The advantages of the 6.5mm bore are the extremely high ballistic coefficient and the extremely high sectional density.  These two qualities make this round out perform the 7.62 NATO in both terminal and exterior ballistics.

It shoots flatter, stays supersonic longer, penetrates deeper, and has less recoil than a 7.62 NATO.

This sounds like an infomercial but the numbers are there.  This round performs best for hunting and competitive shooting.

As a tactical round for home defense it’s too expensive, around $.90-1.20 a round.  It also offers no advantages within 300 yards.  And it’s hard to find uppers with under 20″ barrels.

The main downsides of this round is the high barrel erosion, high cost of ammunition, and difficulty finding magazines.  Even basic parts like bolts and barrels are expensive.  A Grendel bolt can run you over $300.

The weird magazines are banana shaped like an AK’s, which isn’t inherently bad, it’s just awkward with an AR-15 lower receiver.  The 6.5mm bore burns out quickly but this isn’t normally a problem because the ammo is rare and usually expensive.

If all this doesn’t phase you…check out some 6.5 Grendel Uppers.

6.8 SPC

5.56, .300 BLK, 6.5 Grendel, 6.8 SPC
5.56, .300 BLK, 6.5 Grendel, 6.8 SPC

This round was developed as a long range option in the M4 for the Army’s marksmanship unit.  They needed an exhibition round that would work well with the M4 to shoot in competitions and light field use.

What we do know is it was put up against the .300 BLK and 6.5 Grendel for replacement of the 5.56.  While it performed admirably at ranges further than 250-yards, there was no practical point for the military using it since engagements were usually less than that.

Pros & Cons

This is a very cool round and it’s calling card is as a short range hunting round that shoots further than the .300 BLK and hits harder than the 5.56.

It’s a .270 caliber bullet right around 115gr that clocks in around 2600fps.  It’s true that it carries 40% more energy than the 5.56 but the real advantage is the extra penetration and ballistic coefficient that comes with the extra bullet mass and cross section.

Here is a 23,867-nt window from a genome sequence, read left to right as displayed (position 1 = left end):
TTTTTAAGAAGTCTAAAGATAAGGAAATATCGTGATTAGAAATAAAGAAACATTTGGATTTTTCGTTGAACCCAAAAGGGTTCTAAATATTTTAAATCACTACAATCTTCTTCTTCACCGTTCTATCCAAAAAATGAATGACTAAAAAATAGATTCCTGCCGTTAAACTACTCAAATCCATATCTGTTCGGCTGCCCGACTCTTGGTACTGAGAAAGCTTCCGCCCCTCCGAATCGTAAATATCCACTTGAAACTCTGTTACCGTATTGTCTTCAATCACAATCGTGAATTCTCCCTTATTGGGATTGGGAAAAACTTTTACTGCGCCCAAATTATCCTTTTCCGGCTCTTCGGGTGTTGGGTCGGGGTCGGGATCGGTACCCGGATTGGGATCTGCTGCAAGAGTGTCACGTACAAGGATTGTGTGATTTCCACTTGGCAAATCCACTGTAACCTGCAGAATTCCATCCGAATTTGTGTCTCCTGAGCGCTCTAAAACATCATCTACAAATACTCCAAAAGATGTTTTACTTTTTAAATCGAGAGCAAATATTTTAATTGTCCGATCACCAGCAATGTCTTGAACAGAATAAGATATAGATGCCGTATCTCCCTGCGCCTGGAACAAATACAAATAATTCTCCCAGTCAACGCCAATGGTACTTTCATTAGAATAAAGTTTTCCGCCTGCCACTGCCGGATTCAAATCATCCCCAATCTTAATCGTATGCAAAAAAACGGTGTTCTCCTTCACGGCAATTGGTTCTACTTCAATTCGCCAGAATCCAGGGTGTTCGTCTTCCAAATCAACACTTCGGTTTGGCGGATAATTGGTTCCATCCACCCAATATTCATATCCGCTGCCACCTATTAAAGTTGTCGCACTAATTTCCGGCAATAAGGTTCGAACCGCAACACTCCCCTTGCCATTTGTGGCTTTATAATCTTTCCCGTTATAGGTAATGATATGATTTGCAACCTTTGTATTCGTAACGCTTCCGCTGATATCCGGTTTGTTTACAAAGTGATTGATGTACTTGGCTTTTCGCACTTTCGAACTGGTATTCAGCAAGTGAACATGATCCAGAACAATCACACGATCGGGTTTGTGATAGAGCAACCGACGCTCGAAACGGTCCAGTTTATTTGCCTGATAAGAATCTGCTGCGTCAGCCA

The downside to the 6.8 SPC is the availability of magazines.

Standard mil spec mags won’t work, because the feed lips and follower are different to accept the wider case.  

Of course the barrel and bolt have to change but you only need one of each, and they can be bought in a package like this one, while multiple magazines can be hard to track down.

.458 SOCOM

.458 SOCOM vs 5.56
.458 SOCOM vs 5.56

The best of the big woods thumpers, the .458 SOCOM was developed to have serious close quarters battle (CQB) stopping power for special operations forces.  

The reason this cartridge beats out the other big bore AR-15 cartridges is because of the short barreled performance and availability of bullets in .458 diameter.

Pros & Cons

The .458 is a necked down .50 AE (of Desert Eagle fame) case which opens it up to a multitude of .458 bullets.  It also uses fast-burning powders and heavy bullets that make it ideal for SBR’s and suppressors.  

Unlike the .300 BLK whose subsonic rounds are a poor choice for hunting, the .458 throws 350gr+ slugs that can be used out to 75 yards for hunting thin skinned game.

With subsonic ammunition you get performance on par with a hot rodded .45 Colt and with supersonic rounds you get .45-70 glory wrapped in AR-15 clothes.

The .458 SOCOM saw limited use in the middle east for CQB operations because it throws a huge man stopper of a round in a small package and can be suppressed easily because of its short barreled performance.

Radical Firearms makes some great .458 SOCOM uppers.

.50 Beowulf

Coming from the minds that brought the 6.5 Grendel is the .50 Beowulf which then kicked off the big bore AR-15 concept.  The origins of this round have been said for the military to stop vehicles at security checkpoints to prevent car bombings.

5.56 and Two of His .50 Beowulf Big Bros
5.56 and Two of His .50 Beowulf Big Bros

Pros & Cons

The .50 Beowulf is the one of the ultimate “wow” rifles.  It kicks like hell on both ends and it creates a clap of thunder when your wallet slams empty as you buy the ammunition.

The .50 Beowulf is a decent choice for hunting as it’ll certainly drop anything in North America.  Trajectory is a slight concern as is the cost and availability of ammunition.  

It’s currently loaded by a few ammunition houses but lacks options with premium bullets for high performance hunting.

So you’ll have to get started reloading.